Kenny collected seven gold medals and two silvers across four Olympic Games; 33-year-old had openly discussed the idea of carrying on until Paris, but has instead accepted a role to become British Cycling’s men’s podium sprint coach
Last Updated: 24/02/22 12:03am
Britain’s most decorated Olympian, cyclist Sir Jason Kenny, has announced his retirement from racing to move into coaching.
The 33-year-old has this week formally begun work as British Cycling’s men’s podium sprint coach, overseeing riders who were team-mates until his appointment.
Kenny, who won a stunning keirin gold in Tokyo last summer to claim a seventh Olympic title 13 years after his first in Beijing, had been planning to keep going until the Paris Games in 2024 but said the opportunity to coach the British squad was one he could not pass up.
“It wasn’t an easy decision,” said Kenny, who was knighted in the New Year Honours List. “I genuinely wanted to carry on to Paris, but I creak quite a lot these days and I always knew I wanted to go into coaching off the back of it, and this opportunity came along.
“I am a little bit sad to be honest because all I’ve known is riding and competing, but I’m quite excited to get stuck into the job.”
The move was not long in the planning. British Cycling advertised for the role on LinkedIn last month, ironically illustrating the advert with a picture of Kenny, who chose to put in what he called a “speculative” application a day before the deadline without discussing it with senior coaches first.
“The job ad came up and I ummed and ahed a bit,” added Kenny. “I was full-time training at the time, but I’ve started to ache a lot more these days. I thought, I don’t even know if I’m going to make it to Paris, so I could commit for three years and get nothing out of it.
Seven – Kenny won seven Olympic golds and nine medals in all, leading all British athletes in both categories.
Five – his wife Laura holds the same accolades among female British Olympians with five golds and six total medals, the latter figure matched by Charlotte Dujardin.
Four – Kenny won gold medals at four successive Olympics, from Beijing 2008 to Tokyo 2020.
Three – He also won gold medals at three separate World Championships, in 2011, 2013 and 2016, and 10 total medals in the event. He also has a European Championships keirin title to his name and a pair of Commonwealth Games silvermedals.
42.600 – Kenny’s time with team-mates Philip Hindes and Sir Chris Hoy to win team sprint gold at London 2012 was a world record at the time, since broken by teams from Germany and Holland. Kenny, Hindes and Callum Skinner won with a then-Olympic record of 42.440 at Rio 2016.
“This opportunity might not come here again. If they got a good coach they could be in the role for potentially 10 years, so I thought I’d go for it now…I think if I hadn’t got the job I would have carried on (racing) in all likelihood.”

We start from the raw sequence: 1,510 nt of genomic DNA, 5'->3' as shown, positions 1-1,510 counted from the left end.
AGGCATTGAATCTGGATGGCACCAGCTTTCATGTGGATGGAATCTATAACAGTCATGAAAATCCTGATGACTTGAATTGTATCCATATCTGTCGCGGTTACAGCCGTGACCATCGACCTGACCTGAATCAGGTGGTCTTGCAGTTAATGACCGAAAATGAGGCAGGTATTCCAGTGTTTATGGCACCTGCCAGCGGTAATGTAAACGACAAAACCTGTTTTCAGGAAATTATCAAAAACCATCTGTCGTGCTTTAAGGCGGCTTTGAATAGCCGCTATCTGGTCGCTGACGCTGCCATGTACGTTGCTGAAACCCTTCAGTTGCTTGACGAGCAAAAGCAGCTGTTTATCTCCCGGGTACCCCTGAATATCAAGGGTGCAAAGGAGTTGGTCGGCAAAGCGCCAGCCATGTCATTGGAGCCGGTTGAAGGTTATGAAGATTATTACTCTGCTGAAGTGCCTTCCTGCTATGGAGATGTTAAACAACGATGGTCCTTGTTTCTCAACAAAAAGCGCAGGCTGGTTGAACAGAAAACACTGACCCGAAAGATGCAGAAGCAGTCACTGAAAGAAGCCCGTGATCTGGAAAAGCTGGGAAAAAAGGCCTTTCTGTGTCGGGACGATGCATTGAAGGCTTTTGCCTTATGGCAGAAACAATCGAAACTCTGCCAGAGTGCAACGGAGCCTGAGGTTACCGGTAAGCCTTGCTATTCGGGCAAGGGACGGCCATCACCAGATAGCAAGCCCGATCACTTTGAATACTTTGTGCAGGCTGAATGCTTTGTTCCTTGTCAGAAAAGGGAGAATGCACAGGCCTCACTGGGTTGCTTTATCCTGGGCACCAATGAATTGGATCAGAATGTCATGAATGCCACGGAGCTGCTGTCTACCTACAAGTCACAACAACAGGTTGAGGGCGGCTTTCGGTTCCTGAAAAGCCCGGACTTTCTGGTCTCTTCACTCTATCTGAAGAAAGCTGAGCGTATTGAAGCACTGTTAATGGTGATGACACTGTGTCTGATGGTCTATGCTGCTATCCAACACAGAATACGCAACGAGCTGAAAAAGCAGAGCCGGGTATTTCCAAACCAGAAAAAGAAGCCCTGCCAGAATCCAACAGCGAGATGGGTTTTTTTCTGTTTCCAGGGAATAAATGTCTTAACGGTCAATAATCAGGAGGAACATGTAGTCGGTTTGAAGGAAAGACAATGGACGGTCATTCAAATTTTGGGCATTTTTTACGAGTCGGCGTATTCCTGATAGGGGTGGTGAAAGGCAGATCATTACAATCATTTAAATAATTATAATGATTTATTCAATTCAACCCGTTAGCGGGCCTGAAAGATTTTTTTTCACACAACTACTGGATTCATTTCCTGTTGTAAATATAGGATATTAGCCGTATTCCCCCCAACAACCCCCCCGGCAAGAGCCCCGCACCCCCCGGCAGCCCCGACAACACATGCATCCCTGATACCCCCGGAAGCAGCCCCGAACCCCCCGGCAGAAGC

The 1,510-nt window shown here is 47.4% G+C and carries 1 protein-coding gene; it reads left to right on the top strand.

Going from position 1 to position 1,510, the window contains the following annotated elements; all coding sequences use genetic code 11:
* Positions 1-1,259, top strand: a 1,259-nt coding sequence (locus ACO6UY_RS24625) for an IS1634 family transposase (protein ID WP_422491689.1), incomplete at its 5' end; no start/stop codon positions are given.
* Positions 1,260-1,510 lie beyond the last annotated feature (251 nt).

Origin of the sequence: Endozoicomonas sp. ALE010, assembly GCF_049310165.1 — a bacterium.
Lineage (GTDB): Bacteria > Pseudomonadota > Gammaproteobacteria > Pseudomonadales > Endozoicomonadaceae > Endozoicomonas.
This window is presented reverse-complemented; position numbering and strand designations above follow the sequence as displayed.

Kenny has retired once before, silently stepping away after winning team sprint, individual sprint and keirin gold at the 2016 Rio Games, without announcing his decision until he reversed it a year later. This time it is more definitive and, Kenny said, much harder.
“Last time I didn’t realise it but I was just cooked,” he said. “I’d never really taken a break (in 10 years), so I just stepped away. Because I never planned on coming back I completely switched off and got that re-fresh.
“And since I came back into it I’ve really enjoyed it again. So this time I’m absolutely loving it, so now I’m going to quit!
“In Rio I was quite happy to see the back of it. But then since coming back and being refreshed it’s a lot harder to walk away.”
Kenny said the decision had been taken jointly with his wife Laura, Britain’s most successful female Olympian, who won her fifth gold with victory in the Madison alongside Katie Archibald last summer.
He replaces Scott Pollock, who had served as sprint coach in an interim role following the dismissal of Kevin Stewart in November 2020.
Kenny’s new role will involve longer hours and more travel than racing as he will no longer pick and choose competitions and training camps, but Kenny believes it will also allow him more quality time with their son Albie, who turned four last August.
Hoy: Kenny will be a success as coach
Sir Chris Hoy has backed Kenny to make a success of his new coaching role after Britain’s most successful Olympian announced his retirement from competition.
Hoy won team sprint gold alongside Kenny at the 2008 Olympics in Beijing – the first of Kenny’s seven Olympic golds – and the Scot said he was looking forward to seeing his former team-mate move into the role of men’s podium sprint coach with British Cycling.
“I was really excited to hear that Jason has been appointed as the men’s sprint coach,” Hoy said. “He was a fantastic team-mate, an extraordinary athlete and I’m looking forward to seeing him translate his experiences over four Olympic Games into supporting the next generation of talented British riders to achieve their best.”
British Cycling’s performance director Stephen Park said: “To win an Olympic medal of any colour is a magnificent achievement, but it’s almost impossible to comprehend the level of talent, dedication and resilience needed to top the podium seven times across four Olympic Games.
“It goes without saying that Jason has made a magnificent contribution to our team, and I’m thrilled that we’ve been able to hold on to all of that knowledge and experience as he embarks on his career as a coach.”